Australian state records record 288 new coronavirus cases

Firefighters dressed in personal protective equipment prepare to distribute food at a locked down public housing tower in Melbourne on July 7, 2020. (AAP via Reuters)
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Updated 10 July 2020

Australian state records record 288 new coronavirus cases

  • The previous high for a 24-hour period was 212 on March 28
  • Australia has recorded more than 9,000 COVID-19 cases

MELBOURNE, Australia: Australia’s coronavirus hot spot Victoria recorded 288 new cases on Friday, the largest number of any state since the pandemic began, and authorities warned the spread could worsen.
Victoria, Australia’s second-most populous state after neighboring New South Wales, has been cut off with border closures by other states. All states and territories but New South Wales had eradicated community transmission of the virus, but Victoria-linked infections are spreading.
“Certainly 288 new cases today is a pretty ugly number,” Victoria’s Chief Health Officer Brett Sutton said.
The previous high for a 24-hour period was 212 on March 28 at the peak of Australia’s first wave of infections and during a national lockdown.
Victoria hopes a second lockdown in Melbourne, the nation’s second most populous city with 5 million people, will curb the spread. It was imposed Wednesday and will last six weeks.
The Victoria tally reflected a new record of more than 37,500 tests in a day, state Premier Daniel Andrews said.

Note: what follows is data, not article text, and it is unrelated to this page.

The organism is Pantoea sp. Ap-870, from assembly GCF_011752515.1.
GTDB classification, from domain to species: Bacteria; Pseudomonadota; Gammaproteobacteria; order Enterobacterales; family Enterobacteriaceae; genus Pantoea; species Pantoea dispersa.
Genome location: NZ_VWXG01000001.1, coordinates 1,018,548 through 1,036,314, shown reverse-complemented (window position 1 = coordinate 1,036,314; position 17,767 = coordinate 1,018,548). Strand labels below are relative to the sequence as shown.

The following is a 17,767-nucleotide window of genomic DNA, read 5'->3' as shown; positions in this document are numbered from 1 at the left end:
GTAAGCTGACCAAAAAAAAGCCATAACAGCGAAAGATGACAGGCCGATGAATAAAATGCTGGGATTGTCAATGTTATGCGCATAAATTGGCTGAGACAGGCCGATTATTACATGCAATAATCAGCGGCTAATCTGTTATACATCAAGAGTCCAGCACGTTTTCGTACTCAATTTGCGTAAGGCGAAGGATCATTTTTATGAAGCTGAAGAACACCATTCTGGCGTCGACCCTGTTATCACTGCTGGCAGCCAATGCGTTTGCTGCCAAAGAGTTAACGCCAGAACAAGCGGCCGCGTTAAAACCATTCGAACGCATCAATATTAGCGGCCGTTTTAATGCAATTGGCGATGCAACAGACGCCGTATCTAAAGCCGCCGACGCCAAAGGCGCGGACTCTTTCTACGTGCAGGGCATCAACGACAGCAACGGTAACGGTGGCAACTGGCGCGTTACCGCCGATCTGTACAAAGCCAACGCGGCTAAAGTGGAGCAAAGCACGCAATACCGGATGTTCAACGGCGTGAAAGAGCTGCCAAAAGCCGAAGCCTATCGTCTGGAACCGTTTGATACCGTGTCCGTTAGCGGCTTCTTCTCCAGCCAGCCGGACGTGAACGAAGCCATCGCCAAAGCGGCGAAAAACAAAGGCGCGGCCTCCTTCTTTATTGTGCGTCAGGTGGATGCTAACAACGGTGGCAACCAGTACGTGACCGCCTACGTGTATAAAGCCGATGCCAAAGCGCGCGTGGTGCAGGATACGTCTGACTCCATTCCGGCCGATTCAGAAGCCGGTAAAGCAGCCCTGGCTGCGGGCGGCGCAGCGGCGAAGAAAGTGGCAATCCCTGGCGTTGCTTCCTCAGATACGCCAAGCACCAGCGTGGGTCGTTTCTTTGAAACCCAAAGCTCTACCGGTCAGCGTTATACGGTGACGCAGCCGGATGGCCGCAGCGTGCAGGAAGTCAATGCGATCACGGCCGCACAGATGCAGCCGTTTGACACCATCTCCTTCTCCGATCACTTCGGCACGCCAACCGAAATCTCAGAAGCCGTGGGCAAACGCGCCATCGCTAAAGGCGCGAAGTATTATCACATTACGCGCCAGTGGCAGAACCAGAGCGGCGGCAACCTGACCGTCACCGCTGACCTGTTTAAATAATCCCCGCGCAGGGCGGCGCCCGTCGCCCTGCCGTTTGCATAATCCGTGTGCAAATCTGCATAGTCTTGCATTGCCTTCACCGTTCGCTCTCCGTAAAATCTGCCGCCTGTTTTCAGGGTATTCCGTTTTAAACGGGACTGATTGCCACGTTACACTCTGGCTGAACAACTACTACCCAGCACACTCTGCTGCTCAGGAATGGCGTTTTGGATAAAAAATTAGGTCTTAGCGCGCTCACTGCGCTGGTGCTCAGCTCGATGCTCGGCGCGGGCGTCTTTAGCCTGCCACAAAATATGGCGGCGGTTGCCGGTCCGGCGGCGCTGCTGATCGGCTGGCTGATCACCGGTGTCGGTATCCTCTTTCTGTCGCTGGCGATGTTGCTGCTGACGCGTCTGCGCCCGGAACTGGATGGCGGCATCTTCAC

The benefit of the lockdown across Melbourne and a part of its outskirts will not be apparent in the infection numbers for more than a week, Sutton said.
“We may well get worse numbers to follow,” before it gets better, he said.
But Sutton said Australia was still tracking comparatively well through the pandemic, referring to the United States which has a population 13-times larger than Australia’s 26 million people.
“Our numbers are the numbers that the US gets every 10 minutes,” Sutton said. “We are still in a fortunate position and we have gone to a lockdown at this juncture in order not to have those kinds of pressures manifest in our system.”
Australian states have banned people crossing their borders if they have been in Victoria in the past two weeks.
Victoria has banned international arrivals at Melbourne Airport after breaches of hotel quarantine in Melbourne were blamed for the country’s only widespread transmission of COVID-19.
Australia will more than halve the rate at which its citizens and permanent residents can return home on international flights to reduce numbers in hotel quarantine, the federal and state governments have agreed.
The number allowed to return to Australia each week would be reduced by more than 4,000 from next week.
Sydney, Australia’s largest city, has been carrying a disproportionate burden of hotel quarantine that is currently paid for by the New South Wales government.
Queensland, to the north, charges travelers 2,800 Australian dollars ($1,900) for their two weeks in hotel quarantine, making Sydney are more attractive destination for Queenslanders to return from overseas.
Prime Minister Scott Morrison other states are moving to charge for hotel quarantine, given that Australia has been urging citizens for weeks to return as soon as possible. Outside Victoria, most of Australia’s COVID-19 cases are detected in overseas travelers quarantined in hotels.